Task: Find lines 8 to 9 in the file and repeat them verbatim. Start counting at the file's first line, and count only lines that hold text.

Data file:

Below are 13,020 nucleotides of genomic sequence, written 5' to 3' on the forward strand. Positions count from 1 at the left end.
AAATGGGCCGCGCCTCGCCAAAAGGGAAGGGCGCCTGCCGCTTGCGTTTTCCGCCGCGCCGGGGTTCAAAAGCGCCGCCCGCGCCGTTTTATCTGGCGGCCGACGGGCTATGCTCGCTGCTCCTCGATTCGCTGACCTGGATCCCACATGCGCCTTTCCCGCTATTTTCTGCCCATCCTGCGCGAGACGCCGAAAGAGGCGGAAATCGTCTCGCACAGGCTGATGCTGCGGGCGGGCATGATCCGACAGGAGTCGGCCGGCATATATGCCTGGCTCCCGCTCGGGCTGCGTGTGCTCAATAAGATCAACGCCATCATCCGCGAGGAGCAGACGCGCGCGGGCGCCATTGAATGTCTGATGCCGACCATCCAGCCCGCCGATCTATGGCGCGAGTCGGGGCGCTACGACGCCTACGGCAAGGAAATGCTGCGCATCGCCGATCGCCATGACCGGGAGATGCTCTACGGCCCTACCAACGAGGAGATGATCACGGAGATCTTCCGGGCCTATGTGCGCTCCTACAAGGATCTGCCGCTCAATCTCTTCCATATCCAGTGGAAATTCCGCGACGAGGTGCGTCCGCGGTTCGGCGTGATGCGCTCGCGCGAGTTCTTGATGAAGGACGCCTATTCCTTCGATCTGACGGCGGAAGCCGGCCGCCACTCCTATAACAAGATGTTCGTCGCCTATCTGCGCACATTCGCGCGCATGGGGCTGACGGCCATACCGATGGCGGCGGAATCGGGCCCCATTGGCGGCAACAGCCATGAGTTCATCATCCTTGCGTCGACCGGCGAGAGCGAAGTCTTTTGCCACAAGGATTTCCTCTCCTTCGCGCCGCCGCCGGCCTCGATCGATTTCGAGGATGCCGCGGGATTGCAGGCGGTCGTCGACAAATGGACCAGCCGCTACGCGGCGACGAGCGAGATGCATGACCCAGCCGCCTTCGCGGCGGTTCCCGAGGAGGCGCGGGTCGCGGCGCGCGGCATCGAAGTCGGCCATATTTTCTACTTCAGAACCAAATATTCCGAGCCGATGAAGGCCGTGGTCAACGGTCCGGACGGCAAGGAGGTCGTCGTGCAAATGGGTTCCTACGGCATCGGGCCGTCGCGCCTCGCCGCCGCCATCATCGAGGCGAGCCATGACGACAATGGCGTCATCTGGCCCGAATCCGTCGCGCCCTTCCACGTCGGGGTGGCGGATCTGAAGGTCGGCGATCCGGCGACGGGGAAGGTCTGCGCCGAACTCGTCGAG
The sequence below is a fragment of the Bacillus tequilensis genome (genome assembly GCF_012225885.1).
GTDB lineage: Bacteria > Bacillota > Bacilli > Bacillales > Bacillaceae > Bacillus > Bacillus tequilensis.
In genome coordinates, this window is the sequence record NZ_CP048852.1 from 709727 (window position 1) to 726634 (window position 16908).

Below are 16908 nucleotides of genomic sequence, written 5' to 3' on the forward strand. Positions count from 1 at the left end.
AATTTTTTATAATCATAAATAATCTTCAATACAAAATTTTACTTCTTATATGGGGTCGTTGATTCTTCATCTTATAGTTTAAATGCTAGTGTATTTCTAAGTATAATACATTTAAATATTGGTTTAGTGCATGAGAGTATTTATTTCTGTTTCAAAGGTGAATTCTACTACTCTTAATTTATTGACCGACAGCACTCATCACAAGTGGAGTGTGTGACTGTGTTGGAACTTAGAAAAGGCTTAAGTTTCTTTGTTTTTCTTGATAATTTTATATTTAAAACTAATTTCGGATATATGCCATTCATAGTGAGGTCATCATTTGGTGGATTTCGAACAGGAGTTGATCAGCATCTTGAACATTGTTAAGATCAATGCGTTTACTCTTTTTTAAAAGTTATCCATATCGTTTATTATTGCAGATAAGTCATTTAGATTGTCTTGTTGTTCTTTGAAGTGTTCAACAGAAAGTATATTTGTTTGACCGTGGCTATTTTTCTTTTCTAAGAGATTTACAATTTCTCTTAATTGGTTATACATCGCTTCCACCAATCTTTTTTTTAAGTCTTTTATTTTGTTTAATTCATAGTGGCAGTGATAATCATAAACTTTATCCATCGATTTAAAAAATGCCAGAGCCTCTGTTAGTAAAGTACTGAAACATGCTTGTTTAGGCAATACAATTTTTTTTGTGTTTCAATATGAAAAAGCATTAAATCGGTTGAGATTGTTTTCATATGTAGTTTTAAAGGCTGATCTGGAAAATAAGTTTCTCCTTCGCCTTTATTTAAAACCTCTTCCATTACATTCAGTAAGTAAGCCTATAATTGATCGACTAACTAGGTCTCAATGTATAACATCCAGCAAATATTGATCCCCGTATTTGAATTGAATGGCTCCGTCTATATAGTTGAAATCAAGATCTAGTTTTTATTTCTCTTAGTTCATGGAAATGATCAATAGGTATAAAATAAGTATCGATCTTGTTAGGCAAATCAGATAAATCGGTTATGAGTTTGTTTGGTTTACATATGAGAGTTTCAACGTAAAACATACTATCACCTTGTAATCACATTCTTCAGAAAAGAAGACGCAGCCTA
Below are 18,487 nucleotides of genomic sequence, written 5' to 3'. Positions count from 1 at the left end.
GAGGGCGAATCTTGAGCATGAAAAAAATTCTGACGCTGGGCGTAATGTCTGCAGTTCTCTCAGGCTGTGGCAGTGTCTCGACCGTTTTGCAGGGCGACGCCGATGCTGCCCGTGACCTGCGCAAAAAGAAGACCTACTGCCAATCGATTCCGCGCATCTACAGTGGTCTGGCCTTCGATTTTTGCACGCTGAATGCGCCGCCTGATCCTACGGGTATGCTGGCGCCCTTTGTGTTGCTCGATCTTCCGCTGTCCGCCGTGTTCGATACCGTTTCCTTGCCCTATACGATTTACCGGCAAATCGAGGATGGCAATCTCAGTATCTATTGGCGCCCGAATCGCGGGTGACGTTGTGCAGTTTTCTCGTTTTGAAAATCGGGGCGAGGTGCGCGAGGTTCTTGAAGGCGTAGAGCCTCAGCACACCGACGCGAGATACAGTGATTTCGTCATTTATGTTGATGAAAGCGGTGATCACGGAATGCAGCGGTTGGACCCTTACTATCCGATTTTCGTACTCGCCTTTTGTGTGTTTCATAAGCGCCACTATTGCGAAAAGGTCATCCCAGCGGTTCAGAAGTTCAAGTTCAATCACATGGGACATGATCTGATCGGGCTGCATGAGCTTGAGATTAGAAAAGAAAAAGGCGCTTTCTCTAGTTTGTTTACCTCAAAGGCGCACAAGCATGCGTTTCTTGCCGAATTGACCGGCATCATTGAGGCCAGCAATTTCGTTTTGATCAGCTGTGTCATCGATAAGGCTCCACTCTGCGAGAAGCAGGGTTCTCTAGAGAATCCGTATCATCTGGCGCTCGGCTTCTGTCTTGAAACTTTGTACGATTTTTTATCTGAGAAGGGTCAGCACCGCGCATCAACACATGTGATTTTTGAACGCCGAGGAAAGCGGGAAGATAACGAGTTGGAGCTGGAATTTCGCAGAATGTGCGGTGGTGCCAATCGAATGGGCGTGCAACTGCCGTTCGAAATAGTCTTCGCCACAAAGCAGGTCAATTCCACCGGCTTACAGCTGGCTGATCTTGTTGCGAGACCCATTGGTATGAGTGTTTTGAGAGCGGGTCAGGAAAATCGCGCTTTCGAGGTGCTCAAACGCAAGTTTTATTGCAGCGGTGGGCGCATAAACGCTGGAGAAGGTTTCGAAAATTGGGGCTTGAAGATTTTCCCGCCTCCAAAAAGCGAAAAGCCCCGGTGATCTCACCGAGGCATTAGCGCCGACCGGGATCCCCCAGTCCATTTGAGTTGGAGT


Below are 18,487 nucleotides of genomic sequence, written 5' to 3'. Positions count from 1 at the left end.
GAGGGCGAATCTTGAGCATGAAAAAAATTCTGACGCTGGGCGTAATGTCTGCAGTTCTCTCAGGCTGTGGCAGTGTCTCGACCGTTTTGCAGGGCGACGCCGATGCTGCCCGTGACCTGCGCAAAAAGAAGACCTACTGCCAATCGATTCCGCGCATCTACAGTGGTCTGGCCTTCGATTTTTGCACGCTGAATGCGCCGCCTGATCCTACGGGTATGCTGGCGCCCTTTGTGTTGCTCGATCTTCCGCTGTCCGCCGTGTTCGATACCGTTTCCTTGCCCTATACGATTTACCGGCAAATCGAGGATGGCAATCTCAGTATCTATTGGCGCCCGAATCGCGGGTGACGTTGTGCAGTTTTCTCGTTTTGAAAATCGGGGCGAGGTGCGCGAGGTTCTTGAAGGCGTAGAGCCTCAGCACACCGACGCGAGATACAGTGATTTCGTCATTTATGTTGATGAAAGCGGTGATCACGGAATGCAGCGGTTGGACCCTTACTATCCGATTTTCGTACTCGCCTTTTGTGTGTTTCATAAGCGCCACTATTGCGAAAAGGTCATCCCAGCGGTTCAGAAGTTCAAGTTCAATCACATGGGACATGATCTGATCGGGCTGCATGAGCTTGAGATTAGAAAAGAAAAAGGCGCTTTCTCTAGTTTGTTTACCTCAAAGGCGCACAAGCATGCGTTTCTTGCCGAATTGACCGGCATCATTGAGGCCAGCAATTTCGTTTTGATCAGCTGTGTCATCGATAAGGCTCCACTCTGCGAGAAGCAGGGTTCTCTAGAGAATCCGTATCATCTGGCGCTCGGCTTCTGTCTTGAAACTTTGTACGATTTTTTATCTGAGAAGGGTCAGCACCGCGCATCAACACATGTGATTTTTGAACGCCGAGGAAAGCGGGAAGATAACGAGTTGGAGCTGGAATTTCGCAGAATGTGCGGTGGTGCCAATCGAATGGGCGTGCAACTGCCGTTCGAAATAGTCTTCGCCACAAAGCAGGTCAATTCCACCGGCTTACAGCTGGCTGATCTTGTTGCGAGACCCATTGGTATGAGTGTTTTGAGAGCGGGTCAGGAAAATCGCGCTTTCGAGGTGCTCAAACGCAAGTTTTATTGCAGCGGTGGGCGCATAAACGCTGGAGAAGGTTTCGAAAATTGGGGCTTGAAGATTTTCCCGCCTCCAAAAAGCGAAAAGCCCCGGTGATCTCACCGAGGCATTAGCGCCGACCGGGATCCCCCAGTCCATTTGAGTTGGAGT